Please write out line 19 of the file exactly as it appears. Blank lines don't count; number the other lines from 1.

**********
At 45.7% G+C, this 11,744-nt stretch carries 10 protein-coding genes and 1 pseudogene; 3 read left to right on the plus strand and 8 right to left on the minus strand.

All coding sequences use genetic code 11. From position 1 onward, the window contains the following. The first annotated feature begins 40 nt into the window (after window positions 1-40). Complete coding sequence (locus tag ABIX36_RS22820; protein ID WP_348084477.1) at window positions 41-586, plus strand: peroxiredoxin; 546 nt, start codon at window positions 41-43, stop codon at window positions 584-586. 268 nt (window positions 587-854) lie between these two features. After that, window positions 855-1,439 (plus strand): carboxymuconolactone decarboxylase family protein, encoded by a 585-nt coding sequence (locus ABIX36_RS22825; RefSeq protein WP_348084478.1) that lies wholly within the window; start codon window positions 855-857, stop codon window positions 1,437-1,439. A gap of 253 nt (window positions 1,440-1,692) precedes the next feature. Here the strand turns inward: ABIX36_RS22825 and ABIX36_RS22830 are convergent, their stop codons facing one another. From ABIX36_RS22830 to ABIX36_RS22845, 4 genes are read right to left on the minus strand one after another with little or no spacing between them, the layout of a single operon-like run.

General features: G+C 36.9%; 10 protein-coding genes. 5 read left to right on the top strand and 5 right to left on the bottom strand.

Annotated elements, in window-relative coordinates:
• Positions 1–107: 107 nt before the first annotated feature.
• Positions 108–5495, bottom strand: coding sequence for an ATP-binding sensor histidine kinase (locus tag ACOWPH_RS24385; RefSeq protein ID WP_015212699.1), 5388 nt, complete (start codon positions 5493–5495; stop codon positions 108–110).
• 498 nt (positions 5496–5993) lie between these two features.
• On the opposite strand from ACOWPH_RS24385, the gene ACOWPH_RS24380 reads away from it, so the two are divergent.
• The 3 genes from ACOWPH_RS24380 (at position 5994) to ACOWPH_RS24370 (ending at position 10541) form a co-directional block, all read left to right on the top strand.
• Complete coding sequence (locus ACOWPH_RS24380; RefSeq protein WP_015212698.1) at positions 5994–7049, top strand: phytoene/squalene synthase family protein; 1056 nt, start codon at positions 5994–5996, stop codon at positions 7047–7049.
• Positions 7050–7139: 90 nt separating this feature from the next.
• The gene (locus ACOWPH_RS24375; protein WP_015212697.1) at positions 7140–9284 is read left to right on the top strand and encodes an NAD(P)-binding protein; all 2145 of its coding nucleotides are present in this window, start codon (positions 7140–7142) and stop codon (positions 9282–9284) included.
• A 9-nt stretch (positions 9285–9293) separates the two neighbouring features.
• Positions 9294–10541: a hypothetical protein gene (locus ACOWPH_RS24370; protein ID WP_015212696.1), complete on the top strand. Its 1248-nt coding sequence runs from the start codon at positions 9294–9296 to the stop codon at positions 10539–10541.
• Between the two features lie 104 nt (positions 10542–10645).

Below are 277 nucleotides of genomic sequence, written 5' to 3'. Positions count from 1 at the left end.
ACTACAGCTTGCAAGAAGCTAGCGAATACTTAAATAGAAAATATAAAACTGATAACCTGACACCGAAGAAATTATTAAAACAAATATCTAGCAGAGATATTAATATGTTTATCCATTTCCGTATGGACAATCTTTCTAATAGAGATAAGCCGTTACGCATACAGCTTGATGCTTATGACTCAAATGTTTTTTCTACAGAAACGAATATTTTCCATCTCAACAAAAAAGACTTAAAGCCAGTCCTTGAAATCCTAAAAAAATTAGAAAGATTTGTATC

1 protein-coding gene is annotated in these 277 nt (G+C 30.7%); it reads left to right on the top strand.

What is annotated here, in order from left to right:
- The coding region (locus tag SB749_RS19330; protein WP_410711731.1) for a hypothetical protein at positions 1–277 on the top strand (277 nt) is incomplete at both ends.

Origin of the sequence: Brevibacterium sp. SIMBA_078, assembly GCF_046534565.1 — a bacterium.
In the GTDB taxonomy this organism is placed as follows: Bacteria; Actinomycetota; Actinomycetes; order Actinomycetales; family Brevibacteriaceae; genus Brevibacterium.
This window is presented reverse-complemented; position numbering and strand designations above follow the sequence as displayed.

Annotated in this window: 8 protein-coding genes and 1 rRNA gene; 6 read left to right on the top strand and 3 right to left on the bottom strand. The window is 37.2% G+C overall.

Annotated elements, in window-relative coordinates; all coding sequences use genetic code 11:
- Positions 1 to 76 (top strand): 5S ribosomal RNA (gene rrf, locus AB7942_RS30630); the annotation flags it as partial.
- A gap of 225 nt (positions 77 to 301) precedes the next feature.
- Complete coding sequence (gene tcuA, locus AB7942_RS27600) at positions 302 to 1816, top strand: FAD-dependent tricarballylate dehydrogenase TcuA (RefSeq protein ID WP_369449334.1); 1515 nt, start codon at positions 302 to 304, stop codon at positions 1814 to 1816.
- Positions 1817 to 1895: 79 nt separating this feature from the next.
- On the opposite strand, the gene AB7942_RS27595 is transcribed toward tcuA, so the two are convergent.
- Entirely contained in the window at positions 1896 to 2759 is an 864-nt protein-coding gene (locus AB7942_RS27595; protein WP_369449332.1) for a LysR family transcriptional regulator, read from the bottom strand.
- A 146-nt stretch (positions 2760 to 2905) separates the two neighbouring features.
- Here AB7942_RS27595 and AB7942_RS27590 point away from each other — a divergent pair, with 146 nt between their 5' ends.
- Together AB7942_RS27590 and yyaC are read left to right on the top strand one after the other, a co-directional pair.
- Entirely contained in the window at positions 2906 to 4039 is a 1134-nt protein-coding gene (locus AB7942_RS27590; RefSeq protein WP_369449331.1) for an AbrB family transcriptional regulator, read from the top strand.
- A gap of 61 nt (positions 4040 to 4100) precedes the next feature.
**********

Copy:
What is annotated here, in order from left to right: